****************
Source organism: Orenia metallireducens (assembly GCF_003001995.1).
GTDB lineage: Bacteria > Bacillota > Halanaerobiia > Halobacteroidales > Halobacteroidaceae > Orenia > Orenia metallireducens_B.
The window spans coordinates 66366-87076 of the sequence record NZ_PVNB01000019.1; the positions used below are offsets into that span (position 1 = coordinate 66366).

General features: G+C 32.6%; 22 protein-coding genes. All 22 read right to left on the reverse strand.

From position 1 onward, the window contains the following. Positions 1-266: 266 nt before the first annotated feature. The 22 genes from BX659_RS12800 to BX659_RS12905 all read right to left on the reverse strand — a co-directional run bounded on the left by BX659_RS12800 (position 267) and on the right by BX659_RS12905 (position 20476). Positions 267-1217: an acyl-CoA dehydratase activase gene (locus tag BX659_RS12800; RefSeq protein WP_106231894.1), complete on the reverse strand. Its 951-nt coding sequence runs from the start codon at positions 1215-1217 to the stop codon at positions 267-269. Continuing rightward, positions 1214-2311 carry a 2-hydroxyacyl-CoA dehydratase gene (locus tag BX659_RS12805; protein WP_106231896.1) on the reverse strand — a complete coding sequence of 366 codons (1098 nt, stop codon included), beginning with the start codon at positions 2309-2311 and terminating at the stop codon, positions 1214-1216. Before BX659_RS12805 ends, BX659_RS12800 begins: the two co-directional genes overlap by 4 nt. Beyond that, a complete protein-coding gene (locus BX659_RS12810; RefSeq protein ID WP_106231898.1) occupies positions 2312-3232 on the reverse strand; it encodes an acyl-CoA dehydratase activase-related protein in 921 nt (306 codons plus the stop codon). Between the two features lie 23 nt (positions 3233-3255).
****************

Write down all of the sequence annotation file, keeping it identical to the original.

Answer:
Source organism: Orenia metallireducens (assembly GCF_003001995.1).
GTDB lineage: Bacteria > Bacillota > Halanaerobiia > Halobacteroidales > Halobacteroidaceae > Orenia > Orenia metallireducens_B.
The window spans coordinates 66366-87076 of the sequence record NZ_PVNB01000019.1; the positions used below are offsets into that span (position 1 = coordinate 66366).

General features: G+C 32.6%; 22 protein-coding genes. All 22 read right to left on the reverse strand.

From position 1 onward, the window contains the following. Positions 1-266: 266 nt before the first annotated feature. The 22 genes from BX659_RS12800 to BX659_RS12905 all read right to left on the reverse strand — a co-directional run bounded on the left by BX659_RS12800 (position 267) and on the right by BX659_RS12905 (position 20476). Positions 267-1217: an acyl-CoA dehydratase activase gene (locus tag BX659_RS12800; RefSeq protein WP_106231894.1), complete on the reverse strand. Its 951-nt coding sequence runs from the start codon at positions 1215-1217 to the stop codon at positions 267-269. Continuing rightward, positions 1214-2311 carry a 2-hydroxyacyl-CoA dehydratase gene (locus tag BX659_RS12805; protein WP_106231896.1) on the reverse strand — a complete coding sequence of 366 codons (1098 nt, stop codon included), beginning with the start codon at positions 2309-2311 and terminating at the stop codon, positions 1214-1216. Before BX659_RS12805 ends, BX659_RS12800 begins: the two co-directional genes overlap by 4 nt. Beyond that, a complete protein-coding gene (locus BX659_RS12810; RefSeq protein ID WP_106231898.1) occupies positions 2312-3232 on the reverse strand; it encodes an acyl-CoA dehydratase activase-related protein in 921 nt (306 codons plus the stop codon). Between the two features lie 23 nt (positions 3233-3255).